by Dante Zappala
As kids, my brothers and I would find a way to the CHA football field after snowstorms. The white landscape was untouched and inviting – barren except for the others who migrated there for the rare opportunity to play tackle football.
My own kids are growing up on that field, now redone and rebranded as SCH. As students, it offers them ample space to run around during the day. On evenings and weekends, we gravitate there to throw, kick or hit a ball – or we simply run around the track. I’ve spent countless hours over the last few years doing recovery jogs on the infield. The soft surface is an oasis of mercy for a weary and tired body.
On a rainy night, I find myself on the track, alone. My recent physical ailments have subsided but I am still hurt. Events over the last few days have weighed on me heavily.
I don’t hesitate as I start storming around the track. The harder I run, the less I’ll think, I tell myself. I am trying to burn aggression and pain. I click my watch at one kilometer intervals. I can’t see my times, it’s entirely too dark, but my pace is slowing. I’m winded. I’m out of shape. I’m defeated.
I jog home slowly. I’m soaked: less from the rain and more from the water I kicked up during a furious run. It’s not particularly cold, but the wind feels like it’s biting now.
If I set out to take my mind off of things, I failed. I’m only more tired when I get home. I’m hungry. But I’m no less hurt.
A well-publicized incident had taken place at the school in recent weeks. A teacher wore a Halloween costume that included a noose around his neck. Some members of my school community were hurt when seeing it and hearing about it.
A noose, to me and many others, evokes the images we’ve seen of African-Americans hanging from trees by their necks as white audiences, sometimes in the thousands, smiled and watched in pleasure. The noose was but one instrument used in the institutionally supported torture and murder of blacks. It is a lasting symbol of an era where blacks were beaten, dismembered, burned alive and hung to the delight of whites, some of whom would even make it an occasion to have a picnic. The noose became both a psychological and physical weapon. Along with a burning cross, it epitomizes white supremacy in a racial caste system.
Seeing that symbol at our school was shocking, but unfortunately not surprising. Racism is a disease. Sometimes its hosts have no idea they are carrying it. The teacher says he meant no ill-will. He did not understand the correlation. Still, ignorance is a poor excuse when you serve a diverse community of students. It is a particularly poor excuse when you are a history teacher.
What is happening at SCH is playing out around the country. On college campuses such as Missouri, Ithaca and Yale, protests have arisen after a string of incidents. They have given voice to transgressions spanning years. Accumulated frustration, hurt and anger are boiling over as people demand a greater recognition and awareness of racism along with substantive action to create safer learning environments.
My own hurt has been compounded by several factors. I see people I care about having to deal with issues they thought they may have somehow escaped in the relative utopia that is SCH. They have to explain certain dynamics to their children before they believe they are ready to fully comprehend them. They thought theirs may have been the last generation to have to do that, but they were wrong.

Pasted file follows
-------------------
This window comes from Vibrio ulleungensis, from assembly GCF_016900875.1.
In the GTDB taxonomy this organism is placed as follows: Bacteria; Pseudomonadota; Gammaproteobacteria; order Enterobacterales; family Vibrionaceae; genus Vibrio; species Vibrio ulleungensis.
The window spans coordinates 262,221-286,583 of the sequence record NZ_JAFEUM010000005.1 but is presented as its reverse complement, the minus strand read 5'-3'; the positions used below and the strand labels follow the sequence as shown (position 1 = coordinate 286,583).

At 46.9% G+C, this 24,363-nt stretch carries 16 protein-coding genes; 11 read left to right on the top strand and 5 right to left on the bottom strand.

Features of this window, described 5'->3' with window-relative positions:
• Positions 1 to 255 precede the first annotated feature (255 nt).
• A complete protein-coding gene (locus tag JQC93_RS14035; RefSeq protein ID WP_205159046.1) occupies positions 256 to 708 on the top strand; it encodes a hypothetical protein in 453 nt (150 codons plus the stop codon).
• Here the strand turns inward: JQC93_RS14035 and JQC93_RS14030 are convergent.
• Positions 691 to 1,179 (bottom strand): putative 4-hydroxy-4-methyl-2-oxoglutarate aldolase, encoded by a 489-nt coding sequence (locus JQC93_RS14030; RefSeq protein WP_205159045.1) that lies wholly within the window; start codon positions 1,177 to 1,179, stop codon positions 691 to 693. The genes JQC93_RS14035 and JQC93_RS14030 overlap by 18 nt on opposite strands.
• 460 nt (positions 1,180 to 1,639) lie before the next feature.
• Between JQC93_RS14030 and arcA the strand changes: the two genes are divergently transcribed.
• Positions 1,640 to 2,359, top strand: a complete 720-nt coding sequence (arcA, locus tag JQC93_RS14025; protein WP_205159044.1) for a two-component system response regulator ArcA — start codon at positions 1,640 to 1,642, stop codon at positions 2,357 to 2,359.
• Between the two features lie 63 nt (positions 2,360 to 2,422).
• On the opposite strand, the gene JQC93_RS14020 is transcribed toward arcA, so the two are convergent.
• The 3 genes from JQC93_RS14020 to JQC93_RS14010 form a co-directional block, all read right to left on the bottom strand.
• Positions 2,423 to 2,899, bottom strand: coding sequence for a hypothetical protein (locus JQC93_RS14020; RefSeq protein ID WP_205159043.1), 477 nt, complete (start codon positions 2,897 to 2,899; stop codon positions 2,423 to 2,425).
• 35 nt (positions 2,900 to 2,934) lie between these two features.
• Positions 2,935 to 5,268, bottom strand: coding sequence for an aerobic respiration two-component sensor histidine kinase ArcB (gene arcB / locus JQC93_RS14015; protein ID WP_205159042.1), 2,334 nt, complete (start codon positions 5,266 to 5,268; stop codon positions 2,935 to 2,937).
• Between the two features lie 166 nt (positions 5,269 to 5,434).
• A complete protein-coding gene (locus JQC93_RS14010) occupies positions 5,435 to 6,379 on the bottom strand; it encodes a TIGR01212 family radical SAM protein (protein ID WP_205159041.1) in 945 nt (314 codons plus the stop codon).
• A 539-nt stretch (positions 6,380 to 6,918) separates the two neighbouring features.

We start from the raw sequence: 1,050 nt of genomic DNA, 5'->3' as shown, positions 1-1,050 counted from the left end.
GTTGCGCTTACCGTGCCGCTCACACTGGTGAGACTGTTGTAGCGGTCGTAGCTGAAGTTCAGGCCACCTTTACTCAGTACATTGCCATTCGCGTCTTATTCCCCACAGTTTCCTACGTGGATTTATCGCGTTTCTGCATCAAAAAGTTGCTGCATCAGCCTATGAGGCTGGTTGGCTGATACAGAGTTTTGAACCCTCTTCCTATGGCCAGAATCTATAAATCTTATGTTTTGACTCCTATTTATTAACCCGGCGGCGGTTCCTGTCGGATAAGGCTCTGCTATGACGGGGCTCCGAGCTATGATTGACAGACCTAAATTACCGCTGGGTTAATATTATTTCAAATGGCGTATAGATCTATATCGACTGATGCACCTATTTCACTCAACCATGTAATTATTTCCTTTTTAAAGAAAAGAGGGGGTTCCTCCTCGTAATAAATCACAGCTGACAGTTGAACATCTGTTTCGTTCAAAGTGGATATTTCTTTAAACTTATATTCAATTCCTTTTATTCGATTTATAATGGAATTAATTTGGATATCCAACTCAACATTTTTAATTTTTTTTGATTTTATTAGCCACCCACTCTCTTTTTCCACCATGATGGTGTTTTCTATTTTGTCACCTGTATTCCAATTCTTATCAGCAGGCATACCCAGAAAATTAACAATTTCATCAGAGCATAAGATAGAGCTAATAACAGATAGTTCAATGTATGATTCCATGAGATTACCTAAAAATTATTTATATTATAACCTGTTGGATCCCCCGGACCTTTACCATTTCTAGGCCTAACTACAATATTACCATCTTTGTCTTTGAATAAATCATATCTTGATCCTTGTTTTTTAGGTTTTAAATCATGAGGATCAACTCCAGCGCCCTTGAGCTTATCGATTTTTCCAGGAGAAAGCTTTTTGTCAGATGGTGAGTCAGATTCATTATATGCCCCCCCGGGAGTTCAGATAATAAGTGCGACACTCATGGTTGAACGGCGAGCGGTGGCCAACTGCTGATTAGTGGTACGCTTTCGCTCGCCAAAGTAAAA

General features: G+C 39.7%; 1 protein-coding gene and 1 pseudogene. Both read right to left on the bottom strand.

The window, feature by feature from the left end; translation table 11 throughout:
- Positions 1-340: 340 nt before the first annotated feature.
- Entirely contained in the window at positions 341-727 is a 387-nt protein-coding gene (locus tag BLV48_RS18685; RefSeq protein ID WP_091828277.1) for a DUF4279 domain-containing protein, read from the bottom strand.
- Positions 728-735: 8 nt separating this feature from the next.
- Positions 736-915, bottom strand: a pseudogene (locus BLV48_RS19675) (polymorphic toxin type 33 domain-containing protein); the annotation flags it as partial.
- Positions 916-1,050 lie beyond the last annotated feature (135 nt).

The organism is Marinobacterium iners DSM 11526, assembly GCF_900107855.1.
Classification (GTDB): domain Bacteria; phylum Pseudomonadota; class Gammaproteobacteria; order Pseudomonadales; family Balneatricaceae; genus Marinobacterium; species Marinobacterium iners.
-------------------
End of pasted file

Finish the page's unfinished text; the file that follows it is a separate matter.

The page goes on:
I’ve read interpretations of this incident and others like it. These also caused me pain. I am aware that people can be willfully offensive. But the passive ignorance has been most alarming. There is a clear lack of knowledge about the structure, history and effects of racism. Many people sound like creationists in a debate about evolution. They deny empirical truth in favor of their belief. And as they complain about an entitled society, they fail to see their own entitlement in denying such truth.
These responses are themselves laced with fear. They fear an erosion of values and principles that are somewhat mythological in nature. Words have never been treated as inherently nonviolent. They want to continue to be the ones who draw the lines. They will cite anecdotes of PC overreach in an attempt to diminish empathy. Underneath, they carry the fear of atonement and reckoning. In the way that a smoker might put off a cancer screening, people would rather not face the damages of racism.
We need to understand that racism persists in such a way that to this day a noose can still impose a physical and psychological threat upon a person. Sept. 11 traumatized most Americans because we came to see ourselves in the Twin Towers and on those airplanes. This form of terrorism had its desired effect as we internalized these events as if they had happened to us.
Just the same, people internalize images of racial terrorism, both current and historical. When we see videos of blatant police abuse and murder, it further ingrains the fact that race-based inequality, injustice and violence are institutionalized. For people of color, these incidents create a present trauma and fear because it could very well be them. Racism does not ask what school you go to or what your personal wealth is. It sees the color of your skin and it applies its rules accordingly. It is inescapable.
I have recovered from my running injury. I have the privilege once again of running in the protected confines of the SCH infield. I can contemplate what I did wrong and what I can do to prevent it in the future. The grass is artificial, making it more accessible and more level than a real pitch, particularly when it rains. To run on this ground is to be imbued with forgiveness.
It is a safe place to figure this out – for me, at least.